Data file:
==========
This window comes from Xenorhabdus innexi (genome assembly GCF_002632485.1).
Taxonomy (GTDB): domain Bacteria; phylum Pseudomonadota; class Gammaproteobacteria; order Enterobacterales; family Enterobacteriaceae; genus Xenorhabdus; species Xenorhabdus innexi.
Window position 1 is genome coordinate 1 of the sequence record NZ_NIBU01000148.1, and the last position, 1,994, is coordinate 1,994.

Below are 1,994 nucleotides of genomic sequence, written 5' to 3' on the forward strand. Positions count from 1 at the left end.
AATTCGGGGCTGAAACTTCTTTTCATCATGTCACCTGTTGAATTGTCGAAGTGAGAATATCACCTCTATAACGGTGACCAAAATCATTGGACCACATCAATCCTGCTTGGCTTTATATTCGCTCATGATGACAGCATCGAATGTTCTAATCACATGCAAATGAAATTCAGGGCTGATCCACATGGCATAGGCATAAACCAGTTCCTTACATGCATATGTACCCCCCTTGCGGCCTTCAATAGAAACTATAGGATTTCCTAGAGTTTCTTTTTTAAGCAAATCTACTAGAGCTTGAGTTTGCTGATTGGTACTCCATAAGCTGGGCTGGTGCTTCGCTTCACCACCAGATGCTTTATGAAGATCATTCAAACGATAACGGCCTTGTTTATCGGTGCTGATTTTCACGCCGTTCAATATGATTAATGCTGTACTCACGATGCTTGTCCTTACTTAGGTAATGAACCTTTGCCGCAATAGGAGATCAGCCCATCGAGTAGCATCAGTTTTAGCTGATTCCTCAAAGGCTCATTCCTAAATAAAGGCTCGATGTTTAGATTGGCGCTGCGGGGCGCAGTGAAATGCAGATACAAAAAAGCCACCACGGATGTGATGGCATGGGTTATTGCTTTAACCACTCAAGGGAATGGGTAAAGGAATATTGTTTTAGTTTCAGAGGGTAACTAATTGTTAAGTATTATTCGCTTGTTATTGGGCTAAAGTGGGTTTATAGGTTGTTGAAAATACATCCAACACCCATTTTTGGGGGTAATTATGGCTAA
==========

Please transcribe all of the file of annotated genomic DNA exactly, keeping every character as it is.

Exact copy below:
This window comes from Xenorhabdus innexi (genome assembly GCF_002632485.1).
Taxonomy (GTDB): domain Bacteria; phylum Pseudomonadota; class Gammaproteobacteria; order Enterobacterales; family Enterobacteriaceae; genus Xenorhabdus; species Xenorhabdus innexi.
Window position 1 is genome coordinate 1 of the sequence record NZ_NIBU01000148.1, and the last position, 1,994, is coordinate 1,994.

Below are 1,994 nucleotides of genomic sequence, written 5' to 3' on the forward strand. Positions count from 1 at the left end.
AATTCGGGGCTGAAACTTCTTTTCATCATGTCACCTGTTGAATTGTCGAAGTGAGAATATCACCTCTATAACGGTGACCAAAATCATTGGACCACATCAATCCTGCTTGGCTTTATATTCGCTCATGATGACAGCATCGAATGTTCTAATCACATGCAAATGAAATTCAGGGCTGATCCACATGGCATAGGCATAAACCAGTTCCTTACATGCATATGTACCCCCCTTGCGGCCTTCAATAGAAACTATAGGATTTCCTAGAGTTTCTTTTTTAAGCAAATCTACTAGAGCTTGAGTTTGCTGATTGGTACTCCATAAGCTGGGCTGGTGCTTCGCTTCACCACCAGATGCTTTATGAAGATCATTCAAACGATAACGGCCTTGTTTATCGGTGCTGATTTTCACGCCGTTCAATATGATTAATGCTGTACTCACGATGCTTGTCCTTACTTAGGTAATGAACCTTTGCCGCAATAGGAGATCAGCCCATCGAGTAGCATCAGTTTTAGCTGATTCCTCAAAGGCTCATTCCTAAATAAAGGCTCGATGTTTAGATTGGCGCTGCGGGGCGCAGTGAAATGCAGATACAAAAAAGCCACCACGGATGTGATGGCATGGGTTATTGCTTTAACCACTCAAGGGAATGGGTAAAGGAATATTGTTTTAGTTTCAGAGGGTAACTAATTGTTAAGTATTATTCGCTTGTTATTGGGCTAAAGTGGGTTTATAGGTTGTTGAAAATACATCCAACACCCATTTTTGGGGGTAATTATGGCTAA